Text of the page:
In the Valley of the Jolly, Ho Ho Ho, Green Joe!

Chilmark’s Joe Chapman is not your average home gardener.

Joseph “Joe” Chapman has always been happy on, and in, the sea. A longtime surfer and diver and a boat owner who’s fished both commercially and for the joy of it, he’s just the sort of Vineyarder you expect to see on the water spring, summer, and fall.

So why isn’t he out there? It turns out that the land – one particular piece of land on Martha’s Vineyard – has a hold on Chapman as well. For nearly three decades he’s been carefully landscaping the three-and-a-half-acre property around the gray-shingled home he and his wife, Susan, built on Pease’s Point Way in Chilmark.

“The yard just got bigger and bigger and bigger,” he said, surveying the expanse of high-mown grass studded here and there with weathered, lichen-patched Island boulders. The property was all woods when the couple – he co-owns Doyle Construction Corp. in West Tisbury, she owns the hair salon Bouclé in Edgartown – bought the land in 1992.

They began by deciding which trees to keep, choosing the shapeliest beetlebungs, oaks, and maples to set off the views from both inside and outside the house they would build a few years later.

Joe Chapman’s building experience and eye for design is evident throughout the garden – of course, he’s no slouch at growing apples either.
Nina Bramhall

“You go through and look at which one’s going to be the nicest,” Chapman said. “That was hard, because sometimes you’ll come one day and you’ll see one; the next day you won’t see it or you’ll see another one that’s better.”

The couple also had to answer some tough questions, such as, “This beetlebung and maple don’t work together, so which one do I save?”

Taking their time paid off for the Chapmans. After the rest of the timber was cleared and stumped, the remaining trees grace their lawn like living sculptures, a tribute to Chapman’s spirit of collaboration with the natural landscape.

“I didn’t make the terrain. God did that, right?” he said.

“I just enunciate it by exposing the beetlebungs, the swamp azalea, some of the blueberries – trying to expose some of the beauty, what the white oaks can look like.”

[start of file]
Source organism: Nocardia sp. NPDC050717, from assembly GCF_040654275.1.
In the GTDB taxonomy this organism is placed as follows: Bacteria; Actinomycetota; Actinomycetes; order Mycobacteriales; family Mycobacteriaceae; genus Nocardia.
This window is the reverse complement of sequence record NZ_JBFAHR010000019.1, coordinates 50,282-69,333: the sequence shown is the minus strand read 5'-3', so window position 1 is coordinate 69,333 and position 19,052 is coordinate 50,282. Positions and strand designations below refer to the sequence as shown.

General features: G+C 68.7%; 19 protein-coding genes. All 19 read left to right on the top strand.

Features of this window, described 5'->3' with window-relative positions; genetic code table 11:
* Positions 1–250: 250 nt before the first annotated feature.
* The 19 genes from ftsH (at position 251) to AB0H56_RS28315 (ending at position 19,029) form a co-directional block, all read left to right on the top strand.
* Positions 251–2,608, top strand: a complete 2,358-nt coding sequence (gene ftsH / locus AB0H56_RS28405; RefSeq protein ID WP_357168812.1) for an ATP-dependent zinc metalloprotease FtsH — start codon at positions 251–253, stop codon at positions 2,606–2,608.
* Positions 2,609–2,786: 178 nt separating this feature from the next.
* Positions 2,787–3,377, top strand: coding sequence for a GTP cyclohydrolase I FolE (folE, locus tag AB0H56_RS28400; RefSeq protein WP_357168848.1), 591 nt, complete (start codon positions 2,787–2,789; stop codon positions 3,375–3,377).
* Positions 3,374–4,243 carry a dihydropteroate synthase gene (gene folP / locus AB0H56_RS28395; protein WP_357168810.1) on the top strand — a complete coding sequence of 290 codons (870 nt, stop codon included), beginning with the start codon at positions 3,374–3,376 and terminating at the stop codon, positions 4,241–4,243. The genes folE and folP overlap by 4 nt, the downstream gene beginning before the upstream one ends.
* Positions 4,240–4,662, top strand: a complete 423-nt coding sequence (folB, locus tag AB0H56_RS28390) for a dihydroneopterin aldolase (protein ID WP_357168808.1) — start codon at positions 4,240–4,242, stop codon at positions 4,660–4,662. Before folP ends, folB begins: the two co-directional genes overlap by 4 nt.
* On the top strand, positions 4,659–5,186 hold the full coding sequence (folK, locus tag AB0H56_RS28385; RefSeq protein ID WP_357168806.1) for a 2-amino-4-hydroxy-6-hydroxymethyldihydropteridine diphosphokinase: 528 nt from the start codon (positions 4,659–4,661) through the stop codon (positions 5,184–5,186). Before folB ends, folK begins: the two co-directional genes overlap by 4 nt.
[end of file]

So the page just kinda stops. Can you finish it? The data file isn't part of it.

Nina Bramhall

He also highlighted a big black oak on the property, but it met an untimely end that still saddens him.

“That was a beautiful, nice black oak and then the gall wasps got it,” Chapman said. “The black and red oak, they’re susceptible – why, I don’t know. They don’t touch the white oak.”

The couple has added trees as well: a handsome blue spruce, a Sargent crab apple, and a white fringetree among them. Always scouting for handsome additions, Chapman picked the Sargent crab apple after spotting one at Donaroma’s in Edgartown and chose a fringetree like the one growing at Brookside Farm in Chilmark.

“I’ve got more trees to plant,” he said. “I’m starting to realize as a landscaper that the hardscape is the most important part – all the flowers are just fluff. It’s what this terrain looks like, and then dabbling with a few trees here and there.”

It took a couple of years for the lawn to emerge. Chapman seeds the grass liberally with clover and waters by hand only when conditions are very dry.

An antique sink and showerhead has both form and function; Chapman uses it to wash freshly picked fruit.
Nina Bramhall

“If I leave it tall, I don’t have to water it. I think I might have cut it three times all year. I leave the clover to flower so the bees can have it,” he said, gesturing to the honey-producing hives he keeps near the family’s chicken coop.

The job of tree removal, however, is never-ending in the woods along the edge of the lawn. While the gall wasp is a voracious pest, tent caterpillars are a particular scourge.

“When the black oaks and red oaks get them, it kills them. They don’t seem to bother the white oaks as much,” he said.

Early each year, Chapman cuts any diseased or rotten timber and burns it during the period when open burning is permitted in Massachusetts (January 15 to May 1).

He uses organic methods to care for the lawn, which doubles as a pasture for close to 100 laying hens that live in their own multiroom coop when they’re not out foraging in the grass.